A sociological case for scientific innovation

A physicist makes a sociological case for innovation in the sciences:

So, here is a general, sociological case for why we researchers should always be ahead of our time, even at the cost of frustrating ourselves trying to solve insoluble problems. Suppose that the tank of a given field has another 10 or even 15 years of gas left in it. Why should we abandon the field and try to train our students in a different area? Good training in science doesn’t depend on the subject. But more important, why not enter a new field in which, like almost any subject in the life sciences, the time left to have fun does not have a foreseeable upper bound?…

Scientists are conservative even when their job description could be succinctly summarized as “innovator” because the culture in which we operate is chock full of traditions that represent the opposite of innovation and intellectual freedom. We are still afraid of making mistakes—even simple terminology mistakes!—even though in the age of Google those can be corrected in an instant! We are still organizing our institutions of higher learning around power centers (the departments) that are built like fortresses meant to divide people instead of bringing them together!…

In conclusion, let me offer a note of hope, but of caution, too.

Many of the scientific questions that await answers will, I hope, be solved in the second part of this century. Then, having solved the last of the big puzzles—that is, having explained the origin of life—scientists will turn their attention and the power of their quantitative tools toward explaining the sociological complications that arise when these very complex machines called Homo sapiens interact with each other. Let us hope the fruits of that research will respect the freedom of our minds—and of our bodies too!

Sounds good: a physicist arguing that once some of the big natural science issues are solved, attention should be turned to studying human interaction. However, does this suggest that the view from physics that disciplines that study human interaction, like sociology, aren’t doing an adequate job?

It would be interesting to see a companion piece here that summarizes research regarding scientific innovation: how many scientists do switch fields or even subfields of study, how many feel like they could actually do this, and what do they feel are barriers to this.

Asking if digital technology leads to increasing loneliness

Amongst people with whom I regularly interact, this would be a good question with which to start a conversation: does recent digital technology make us lonelier or bring us closer together? A sociologist at MIT has been investigating this for years and has some thoughts:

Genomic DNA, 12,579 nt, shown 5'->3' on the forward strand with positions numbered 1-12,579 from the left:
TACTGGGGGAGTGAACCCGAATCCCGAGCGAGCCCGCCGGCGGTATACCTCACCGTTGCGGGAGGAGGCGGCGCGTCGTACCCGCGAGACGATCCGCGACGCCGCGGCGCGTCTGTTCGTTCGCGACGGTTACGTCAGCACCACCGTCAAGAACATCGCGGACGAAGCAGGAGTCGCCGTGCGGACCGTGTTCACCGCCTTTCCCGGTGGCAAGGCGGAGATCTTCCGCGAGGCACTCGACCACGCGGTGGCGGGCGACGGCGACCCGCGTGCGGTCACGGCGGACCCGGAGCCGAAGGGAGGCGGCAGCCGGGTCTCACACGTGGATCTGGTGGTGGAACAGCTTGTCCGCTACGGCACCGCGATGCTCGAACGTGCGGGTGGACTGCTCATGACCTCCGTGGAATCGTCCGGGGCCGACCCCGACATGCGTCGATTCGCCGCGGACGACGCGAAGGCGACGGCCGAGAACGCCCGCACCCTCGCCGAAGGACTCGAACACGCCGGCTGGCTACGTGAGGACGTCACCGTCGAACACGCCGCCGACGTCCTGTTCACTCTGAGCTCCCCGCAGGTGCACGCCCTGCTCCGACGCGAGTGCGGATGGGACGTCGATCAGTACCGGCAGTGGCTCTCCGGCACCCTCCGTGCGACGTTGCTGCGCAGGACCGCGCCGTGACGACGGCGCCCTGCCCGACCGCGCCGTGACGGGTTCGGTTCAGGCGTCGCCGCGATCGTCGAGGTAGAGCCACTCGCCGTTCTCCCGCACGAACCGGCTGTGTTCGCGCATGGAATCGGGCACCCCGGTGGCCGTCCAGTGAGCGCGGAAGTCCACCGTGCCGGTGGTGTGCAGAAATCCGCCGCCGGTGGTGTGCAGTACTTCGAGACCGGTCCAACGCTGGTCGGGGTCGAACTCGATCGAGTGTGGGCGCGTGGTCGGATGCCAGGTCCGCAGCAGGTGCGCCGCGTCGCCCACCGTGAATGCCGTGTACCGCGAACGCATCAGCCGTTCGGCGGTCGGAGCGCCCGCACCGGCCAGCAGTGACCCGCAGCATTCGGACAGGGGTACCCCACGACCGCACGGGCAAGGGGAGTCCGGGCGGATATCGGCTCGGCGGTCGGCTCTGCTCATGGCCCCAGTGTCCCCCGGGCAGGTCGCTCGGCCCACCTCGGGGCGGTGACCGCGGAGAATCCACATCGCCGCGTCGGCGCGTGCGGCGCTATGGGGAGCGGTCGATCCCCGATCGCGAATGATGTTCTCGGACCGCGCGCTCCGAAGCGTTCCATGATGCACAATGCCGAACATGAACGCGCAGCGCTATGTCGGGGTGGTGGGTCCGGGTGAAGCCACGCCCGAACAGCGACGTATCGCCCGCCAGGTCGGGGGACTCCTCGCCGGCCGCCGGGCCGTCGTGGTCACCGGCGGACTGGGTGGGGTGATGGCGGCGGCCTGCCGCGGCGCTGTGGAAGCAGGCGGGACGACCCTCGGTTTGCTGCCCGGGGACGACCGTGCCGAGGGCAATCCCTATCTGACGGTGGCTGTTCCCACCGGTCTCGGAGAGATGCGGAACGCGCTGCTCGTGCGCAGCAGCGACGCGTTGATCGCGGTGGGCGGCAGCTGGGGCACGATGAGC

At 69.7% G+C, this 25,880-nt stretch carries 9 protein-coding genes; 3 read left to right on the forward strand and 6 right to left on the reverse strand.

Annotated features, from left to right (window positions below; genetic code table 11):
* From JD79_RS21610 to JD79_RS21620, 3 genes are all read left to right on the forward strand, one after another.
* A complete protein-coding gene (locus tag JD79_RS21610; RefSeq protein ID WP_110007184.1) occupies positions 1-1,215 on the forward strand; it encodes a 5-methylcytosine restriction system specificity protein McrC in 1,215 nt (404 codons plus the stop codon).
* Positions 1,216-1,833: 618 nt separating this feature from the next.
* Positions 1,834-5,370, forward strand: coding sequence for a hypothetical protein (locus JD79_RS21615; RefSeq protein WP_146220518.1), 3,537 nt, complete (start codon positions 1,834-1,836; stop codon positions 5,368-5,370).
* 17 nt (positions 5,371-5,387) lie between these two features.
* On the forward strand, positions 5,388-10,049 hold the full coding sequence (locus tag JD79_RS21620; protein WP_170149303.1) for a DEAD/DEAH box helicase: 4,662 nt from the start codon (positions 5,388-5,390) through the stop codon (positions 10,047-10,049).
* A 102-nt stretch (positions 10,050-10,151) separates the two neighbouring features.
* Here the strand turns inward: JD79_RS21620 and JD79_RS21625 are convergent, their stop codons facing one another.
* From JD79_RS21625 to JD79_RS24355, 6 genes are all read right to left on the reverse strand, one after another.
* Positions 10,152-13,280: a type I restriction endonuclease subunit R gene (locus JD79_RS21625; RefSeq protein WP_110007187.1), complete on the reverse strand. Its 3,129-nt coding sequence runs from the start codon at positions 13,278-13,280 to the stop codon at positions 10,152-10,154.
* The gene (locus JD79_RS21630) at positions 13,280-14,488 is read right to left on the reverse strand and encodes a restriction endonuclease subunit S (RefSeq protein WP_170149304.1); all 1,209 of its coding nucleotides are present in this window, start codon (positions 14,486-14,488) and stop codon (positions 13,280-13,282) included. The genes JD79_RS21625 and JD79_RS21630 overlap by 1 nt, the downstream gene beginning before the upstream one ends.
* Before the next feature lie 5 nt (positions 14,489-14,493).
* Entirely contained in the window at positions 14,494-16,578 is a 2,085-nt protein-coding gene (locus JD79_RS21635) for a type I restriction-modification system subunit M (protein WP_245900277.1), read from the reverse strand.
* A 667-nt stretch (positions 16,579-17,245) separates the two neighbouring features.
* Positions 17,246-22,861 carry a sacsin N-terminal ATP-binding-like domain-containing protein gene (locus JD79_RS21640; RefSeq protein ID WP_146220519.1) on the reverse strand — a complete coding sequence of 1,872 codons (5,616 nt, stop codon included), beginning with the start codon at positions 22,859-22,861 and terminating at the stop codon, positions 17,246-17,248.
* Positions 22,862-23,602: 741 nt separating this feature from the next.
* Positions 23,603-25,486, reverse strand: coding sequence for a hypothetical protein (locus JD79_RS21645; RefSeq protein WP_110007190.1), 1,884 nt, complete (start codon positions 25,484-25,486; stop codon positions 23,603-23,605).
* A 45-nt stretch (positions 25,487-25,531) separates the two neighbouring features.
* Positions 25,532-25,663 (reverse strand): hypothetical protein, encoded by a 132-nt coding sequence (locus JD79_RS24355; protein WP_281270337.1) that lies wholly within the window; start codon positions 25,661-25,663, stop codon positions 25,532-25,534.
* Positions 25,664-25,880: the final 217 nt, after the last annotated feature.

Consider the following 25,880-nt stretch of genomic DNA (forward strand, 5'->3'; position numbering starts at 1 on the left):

And what’s so dangerous about a made-to-measure relationship?
People would rather text than talk, because they can control how much time it takes. They can control where it fits in their schedule. When you have the amount of velocity and volume [of communication] that we have in our lives, we have to control our communications very dramatically. So controlling relationships becomes a major theme in digital communication. And that’s what sometimes makes us feel alone together — because controlled relationships are not necessarily relationships in which you feel kinship…

So these kids yearn for attention, but then, as you said, the idea of a phone conversation is too intimate for them — they’d rather text and chat.
They feel confused. That’s why I called the book Alone Together — because they shimmy back and forth. On the one hand, they’re so together that all they can do is text. And I identify with these teenagers, because it’s the way we’re all living our lives: you wake up in the morning, and you have 500 e-mails or 100 messages, and you say, “I don’t have time to do anything but respond to this.” So your life becomes completely reactive — you don’t feel alone, but you don’t feel connected.

What you certainly don’t have time to do is experience solitude. One of the most important things that we’re really losing is the ability to just be alone in a restorative way.

It sounds like the answer is that we are both more connected and more alone than before. In the end, perhaps what will change is how society defines relationships. Right now, we have traditional understandings of relationships (they require time, commitment, etc.) alongside digital understandings of relationships (they take place when you choose and more on your terms). In fifty years or even a decade or two, what’s to say that these digital relationships won’t be the primary form of human interaction in the world?

This reminds of a recent cell phone commercial that illustrates this “alone together” idea. This particular cell phone unit has a form of Windows operating system with an interface where you can quickly see if you have any emails or Facebook news. But the commercial suggests why this is necessary is so that you can quickly return to the really important things in life. In these commercials, the technology is treated as an accessory (and perhaps even an annoyance) – but a necessary accessory since you really need to stay up to date with those emails and personal news updates.